The view that there is increased proliferation of airway mesenchymal cells in asthma is contentious. Some reports supported this view [11, 12], but more recent work has been unable to replicate these findings . Here we did not identify a difference in proliferation between cells from subjects with and without asthma. The strength of our assertion comes from the consistency in our findings using several techniques and although our control subjects were not all healthy controls, only one out of 12 had spirometric evidence of chronic obstructive pulmonary disease. An alternative explanation for the presence of ASM hyperplasia in asthma is that there is differential survival of ASM cells. We report for the first time the proportion of apoptotic or necrotic ASM cells from subjects with and without asthma. No differences were observed between disease and controls using complementary techniques of Annexin V/PI staining and nuclear morphology. Therefore, in contrast to the consistent observation of intrinsic differences between the synthetic function of ASM from asthmatics compared with non-asthmatics [5, 21–23], we were unable to demonstrate differences in ASM in terms of proliferation or survival.
Importantly, in asthma mast cells are localized to the ASM bundle, which is a consistent feature of this disease [3–7]. Mast cell products such as β-tryptase [4, 24], histamine  and LTD4 , have been implicated in modulating ASM proliferation. We therefore predicted that co-culture of mast cells and ASM would augment proliferation and reduce apoptosis. However, we were unable to demonstrate an effect on ASM proliferation or survival by mast cells even after IgE/anti-IgE stimulation. This illustrates how effects of individual mediators may not reflect whole cell co-culture and underpins the importance of co-culture studies. Interestingly, a recent paper by Ceresa et al.  found that ASM proliferation was decreased in 3-D collagen gel vs. 2-D culture. This was associated with de-differentiation of the ASM cells. Co-culture with HMC-1 cells promoted a more ASM phenotype with increased α-smooth muscle actin expression and the re-establishment of the rate of proliferation. This is in keeping with our work that demonstrated mast cells drive ASM differentiation to a more contractile phenotype via autocrine up-regulation of TGF-β1 . Therefore, although we were unable to show that mast cells affect ASM proliferation or survival it remains a possibility that in vivo these interactions may have important functional effects which need to be further defined.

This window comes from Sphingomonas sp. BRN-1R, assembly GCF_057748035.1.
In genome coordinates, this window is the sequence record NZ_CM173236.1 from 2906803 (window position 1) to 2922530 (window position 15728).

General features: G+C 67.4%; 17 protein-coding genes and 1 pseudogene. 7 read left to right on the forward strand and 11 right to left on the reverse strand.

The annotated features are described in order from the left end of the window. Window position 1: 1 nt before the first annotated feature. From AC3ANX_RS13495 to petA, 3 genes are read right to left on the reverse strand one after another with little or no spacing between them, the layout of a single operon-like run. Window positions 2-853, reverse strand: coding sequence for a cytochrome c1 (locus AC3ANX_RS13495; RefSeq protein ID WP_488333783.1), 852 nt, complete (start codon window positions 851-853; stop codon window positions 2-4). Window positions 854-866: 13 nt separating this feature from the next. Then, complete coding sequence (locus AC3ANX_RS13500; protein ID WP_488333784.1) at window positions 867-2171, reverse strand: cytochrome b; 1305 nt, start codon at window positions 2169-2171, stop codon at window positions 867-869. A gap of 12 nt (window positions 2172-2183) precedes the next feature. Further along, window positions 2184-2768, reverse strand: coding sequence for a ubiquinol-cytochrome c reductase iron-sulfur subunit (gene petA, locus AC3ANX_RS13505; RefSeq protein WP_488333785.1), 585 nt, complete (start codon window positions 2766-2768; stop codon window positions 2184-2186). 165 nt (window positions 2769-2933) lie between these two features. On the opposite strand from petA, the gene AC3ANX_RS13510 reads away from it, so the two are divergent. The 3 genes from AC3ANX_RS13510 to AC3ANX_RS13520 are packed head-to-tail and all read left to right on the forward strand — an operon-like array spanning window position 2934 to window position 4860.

Our findings have implications for our understanding of the cause of ASM hyperplasia in asthma. Current dogma suggests that ASM hyperplasia is a consequence of increased ASM proliferation . Our findings do not support a role for proliferation or survival, which suggests that an alternative mechanism may be important in driving ASM hyperplasia such as increased recruitment of ASM or its progenitors [29, 30] to the ASM bundle. This view finds support with increased ASM progenitors in the peripheral blood, lamina propria and most importantly within the ASM bundle of asthmatics [30–32]. We have proposed that the CCL19/CCR7 axis and platelet-derived growth factor may be important in the recruitment of myofibroblasts and fibrocytes, respectively, towards the ASM bundle [29, 30].
One potential criticism of our findings is that we have restricted our study to ex vivo primary cultures and have not studied proliferation in vivo, and therefore our models may have not reflected the complex interactions with the microenvironment in tissue. However, our confidence in our data is supported by the consistent lack of evidence in favour of increased ASM proliferation in vivo [9, 10, 13, 14]. Our view is also strengthened by the lack of an effect on ASM proliferation or survival even following mast cell activation. Interestingly, in co-culture with ASM, mast cells are in an ‘activated state’ evidenced by increased degranulation and constitutive release of histamine . This effect is IgE-independent and suggests that in asthma, ASM will be exposed to high local concentrations of mast cell mediators. Importantly, we have observed other profound effects in whole co-culture without mast cell stimulation  and therefore feel confident that we have not overlooked important mast cell mediated effects on ASM survival or proliferation. An alternative explanation for our lack of difference in ASM proliferation between asthma vs. non-asthma maybe related to seeding density. However, ASM and myofibroblast proliferation has previously been reported to be increased in models using both higher  and lower seeding densities , but also to be unaffected in a study using higher density . Taken together these data suggest that differences in seeding density are unlikely to provide an explanation for the inconsistency between reports. In spite of our inability to identify changes in proliferation and survival of ASM asthmatic, it is important to note that asthma is a heterogeneous condition  and therefore, we are unable to exclude the possibility that increased proliferation and survival of ASM may be a feature of some asthmatics.
In conclusion, proliferation and survival of ASM from asthmatics and non-asthmatics is similar. Although mast cell–ASM interactions may play a key role in some important aspects of asthma, mast cell–ASM co-culture does not affect ASM proliferation or survival. ASM proliferation and survival is therefore unlikely to be a key determinant in the development of ASM hyperplasia in asthma.
We thank Mrs. B Hargadon, and Mrs. S McKenna for assistance in clinical characterization of subjects.
Disclosures: The authors have no conflicting financial interests.
Funding: Supported by Asthma UK and Wellcome Senior Clinical Fellowship (C.B.).